Almost 25 years ago, on February 26, 1991, one of the largest tank battles fought since World War II took place during the Persian Gulf War. Fought in the featureless open deserts, it would come to be known only by a north to south running map reference known as the easting. This battle proved decisive for the United States coalition, and introduced a new tank to modern warfare at the same time.
The Battle of 73 Easting was fought where no modern army had desired to go. It was open desert, with little or no terrain features to reference location by. It was considered by the Iraqi Republican Guard to be a natural obstacle, one that would prevent enemy forces from maneuvering through it. A single device would revolutionize the way war is fought though, when the Global Positioning System was set into operation just prior. The United States Army was employing GPS in their tactical vehicles. The Iraqi Republican Guard were not.
On February 23, 1991, General Schwarzkopf initiated Operation Desert Sabre, a tactical Hail Mary as it was, to cut off the retreat from the Iraqi Army and to destroy up to five Republican Guard Divisions along the Iraq/Kuwait border. The 2nd ACR led the attack as forward scouts through the open desert. Their main vehicles included M2A3 Bradleys and M1A1 Abrams. Both employed highly advanced thermal sights and were the eyes and ears of the division.
As the operation unfolded, the first contacts began in the early morning hours on the 26th of February. With aviation screening to their east, the armored columns destroyed their first enemy tank at 0800, and by 1200 would go on to destroy 23 T-55 Tanks, 25 armored personnel carriers, six artillery pieces, and numerous trucks. As movement slowed crossing the 50 Easting to the east, the 2nd ACR was sent forward.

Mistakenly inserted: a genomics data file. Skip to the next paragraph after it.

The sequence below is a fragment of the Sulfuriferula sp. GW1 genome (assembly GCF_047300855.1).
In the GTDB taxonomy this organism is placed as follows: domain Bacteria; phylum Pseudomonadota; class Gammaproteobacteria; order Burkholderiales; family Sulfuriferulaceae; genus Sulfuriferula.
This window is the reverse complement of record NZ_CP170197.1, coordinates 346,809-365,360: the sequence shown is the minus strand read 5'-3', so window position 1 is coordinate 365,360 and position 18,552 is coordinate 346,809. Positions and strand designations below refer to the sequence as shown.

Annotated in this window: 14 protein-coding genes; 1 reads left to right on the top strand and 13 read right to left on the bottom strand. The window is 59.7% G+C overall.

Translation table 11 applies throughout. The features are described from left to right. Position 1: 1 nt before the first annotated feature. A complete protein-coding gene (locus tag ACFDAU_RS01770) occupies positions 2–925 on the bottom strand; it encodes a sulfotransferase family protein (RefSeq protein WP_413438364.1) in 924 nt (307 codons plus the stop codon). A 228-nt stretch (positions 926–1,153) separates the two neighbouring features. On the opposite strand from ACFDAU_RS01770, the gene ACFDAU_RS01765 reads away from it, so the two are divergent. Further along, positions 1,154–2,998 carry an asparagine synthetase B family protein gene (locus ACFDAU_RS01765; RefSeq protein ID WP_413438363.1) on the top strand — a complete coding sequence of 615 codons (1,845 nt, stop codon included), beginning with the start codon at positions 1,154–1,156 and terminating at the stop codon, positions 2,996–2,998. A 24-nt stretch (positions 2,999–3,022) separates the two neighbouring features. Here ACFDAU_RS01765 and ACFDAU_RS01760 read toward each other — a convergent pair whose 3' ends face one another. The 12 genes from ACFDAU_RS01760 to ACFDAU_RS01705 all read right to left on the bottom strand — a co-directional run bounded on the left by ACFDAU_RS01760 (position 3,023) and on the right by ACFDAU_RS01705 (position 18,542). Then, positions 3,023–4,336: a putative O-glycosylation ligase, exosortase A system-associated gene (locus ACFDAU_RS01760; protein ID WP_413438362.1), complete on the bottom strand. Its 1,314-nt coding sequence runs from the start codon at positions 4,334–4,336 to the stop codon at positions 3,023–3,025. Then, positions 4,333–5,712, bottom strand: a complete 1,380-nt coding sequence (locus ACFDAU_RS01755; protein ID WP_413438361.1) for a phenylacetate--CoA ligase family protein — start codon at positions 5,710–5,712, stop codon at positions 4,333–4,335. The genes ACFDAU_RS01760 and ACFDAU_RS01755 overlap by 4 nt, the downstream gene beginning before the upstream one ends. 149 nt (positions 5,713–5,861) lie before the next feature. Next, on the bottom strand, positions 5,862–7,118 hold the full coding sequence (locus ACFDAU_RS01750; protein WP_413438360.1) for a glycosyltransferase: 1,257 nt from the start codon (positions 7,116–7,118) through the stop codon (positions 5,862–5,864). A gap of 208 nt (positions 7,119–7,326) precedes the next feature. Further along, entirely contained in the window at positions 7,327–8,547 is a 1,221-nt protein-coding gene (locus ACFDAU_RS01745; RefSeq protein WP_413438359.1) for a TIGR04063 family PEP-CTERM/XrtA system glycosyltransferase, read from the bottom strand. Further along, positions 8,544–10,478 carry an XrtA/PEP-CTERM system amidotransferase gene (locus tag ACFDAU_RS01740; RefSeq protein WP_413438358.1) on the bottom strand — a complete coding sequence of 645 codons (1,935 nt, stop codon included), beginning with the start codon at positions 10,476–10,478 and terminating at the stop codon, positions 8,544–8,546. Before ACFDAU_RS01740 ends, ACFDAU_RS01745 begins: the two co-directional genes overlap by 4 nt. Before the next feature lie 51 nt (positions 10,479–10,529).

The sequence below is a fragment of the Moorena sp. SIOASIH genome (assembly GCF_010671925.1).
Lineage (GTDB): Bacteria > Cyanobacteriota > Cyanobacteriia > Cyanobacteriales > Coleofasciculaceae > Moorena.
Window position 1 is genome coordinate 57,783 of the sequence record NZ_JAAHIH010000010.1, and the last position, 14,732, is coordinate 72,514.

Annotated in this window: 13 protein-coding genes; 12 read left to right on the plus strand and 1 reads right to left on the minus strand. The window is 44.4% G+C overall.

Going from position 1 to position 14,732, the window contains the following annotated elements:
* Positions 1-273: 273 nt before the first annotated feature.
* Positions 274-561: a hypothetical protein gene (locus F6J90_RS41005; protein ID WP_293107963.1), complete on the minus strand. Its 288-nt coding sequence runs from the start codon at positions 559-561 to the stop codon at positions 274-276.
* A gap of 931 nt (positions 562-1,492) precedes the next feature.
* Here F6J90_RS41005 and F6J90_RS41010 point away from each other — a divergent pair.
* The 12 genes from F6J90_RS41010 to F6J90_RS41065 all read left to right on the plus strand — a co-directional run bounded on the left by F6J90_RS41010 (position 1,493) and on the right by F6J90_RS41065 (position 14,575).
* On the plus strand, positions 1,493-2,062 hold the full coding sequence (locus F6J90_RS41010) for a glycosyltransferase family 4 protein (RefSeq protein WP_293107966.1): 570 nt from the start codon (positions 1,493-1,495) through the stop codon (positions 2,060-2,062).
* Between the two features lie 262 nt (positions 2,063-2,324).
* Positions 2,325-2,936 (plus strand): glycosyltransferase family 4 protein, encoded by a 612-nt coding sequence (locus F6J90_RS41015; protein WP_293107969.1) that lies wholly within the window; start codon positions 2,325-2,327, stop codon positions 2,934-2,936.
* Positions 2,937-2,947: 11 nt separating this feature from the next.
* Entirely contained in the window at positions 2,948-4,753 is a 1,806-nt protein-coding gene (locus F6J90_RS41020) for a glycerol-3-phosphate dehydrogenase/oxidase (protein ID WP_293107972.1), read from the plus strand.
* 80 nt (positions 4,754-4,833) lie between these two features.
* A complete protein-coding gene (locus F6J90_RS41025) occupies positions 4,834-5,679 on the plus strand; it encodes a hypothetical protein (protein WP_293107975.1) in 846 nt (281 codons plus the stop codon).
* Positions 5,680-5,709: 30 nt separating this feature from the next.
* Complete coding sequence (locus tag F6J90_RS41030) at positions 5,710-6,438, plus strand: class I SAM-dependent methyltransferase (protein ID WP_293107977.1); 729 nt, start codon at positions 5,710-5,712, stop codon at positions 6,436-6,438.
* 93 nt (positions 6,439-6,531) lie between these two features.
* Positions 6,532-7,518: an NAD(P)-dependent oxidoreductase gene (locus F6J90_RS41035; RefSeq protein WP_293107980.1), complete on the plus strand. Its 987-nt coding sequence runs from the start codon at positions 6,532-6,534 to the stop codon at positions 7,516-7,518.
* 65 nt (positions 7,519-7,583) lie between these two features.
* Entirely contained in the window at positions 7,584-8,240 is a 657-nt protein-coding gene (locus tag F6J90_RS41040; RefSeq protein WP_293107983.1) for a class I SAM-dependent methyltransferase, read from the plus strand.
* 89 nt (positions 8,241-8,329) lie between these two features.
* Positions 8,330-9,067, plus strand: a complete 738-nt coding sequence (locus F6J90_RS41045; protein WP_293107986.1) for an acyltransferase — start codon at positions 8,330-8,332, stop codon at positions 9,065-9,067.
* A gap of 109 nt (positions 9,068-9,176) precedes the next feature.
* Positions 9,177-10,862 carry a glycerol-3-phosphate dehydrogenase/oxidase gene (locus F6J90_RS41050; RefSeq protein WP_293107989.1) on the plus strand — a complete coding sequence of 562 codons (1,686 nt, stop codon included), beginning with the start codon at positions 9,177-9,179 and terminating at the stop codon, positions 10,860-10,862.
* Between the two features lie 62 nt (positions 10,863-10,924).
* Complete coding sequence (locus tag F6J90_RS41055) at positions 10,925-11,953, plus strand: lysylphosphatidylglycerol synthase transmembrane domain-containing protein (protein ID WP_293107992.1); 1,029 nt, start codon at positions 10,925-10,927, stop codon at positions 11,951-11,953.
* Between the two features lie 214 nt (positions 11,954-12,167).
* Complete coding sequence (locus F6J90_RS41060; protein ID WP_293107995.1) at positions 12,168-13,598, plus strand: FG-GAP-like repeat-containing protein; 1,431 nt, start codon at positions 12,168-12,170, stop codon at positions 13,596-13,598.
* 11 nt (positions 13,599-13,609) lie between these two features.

Multiple troops of the 2nd ACR would participate in the Battle of 73 Easting to include E, G, I, and K troops. Within just a few hours, Eagle troop took fire from a cluster of buildings and employed their thermals to identify and destroy targets while maneuvering through the desert. Within just a few minutes, their 12 M1A1 Abrams had destroyed 28 Iraq tanks, 16 personnel carriers, and 23 trucks.
10 minutes later, E Troop maneuvered through a thick sand storm and over a rise. As they crested the hill, they found themselves looking at a Republican Guard main defensive line of dug in T-72 tanks. As E Troop destroyed another 8 T-72 tanks, they observed another set of Republican Guard tanks in prepared positions to their east. The tanks in the prepared position were unable to compete with the M1A1’s capabilities and within another few minutes, 18 more T-72 tanks were destroyed as E Troop continued its advance.
Finally, E Troop conducted a short halt and sent two Bradleys north to link up with G Troop. On their way, they ran into prepared fighting positions of more T-72s and employing their TOW missiles, destroyed 13 T-72s.
The battles for the Iraq/Kuwait deserts were not over and would continue. The actions demonstrated at 73 Easting showed how the principles of fire and maneuver, coupled with the capabilities of the M1A1 Abrams and M2A3 Bradley, were decisive in the destruction of a significantly larger force arrayed in prepared positions. It truly was one of the last great tank battles of the modern age.
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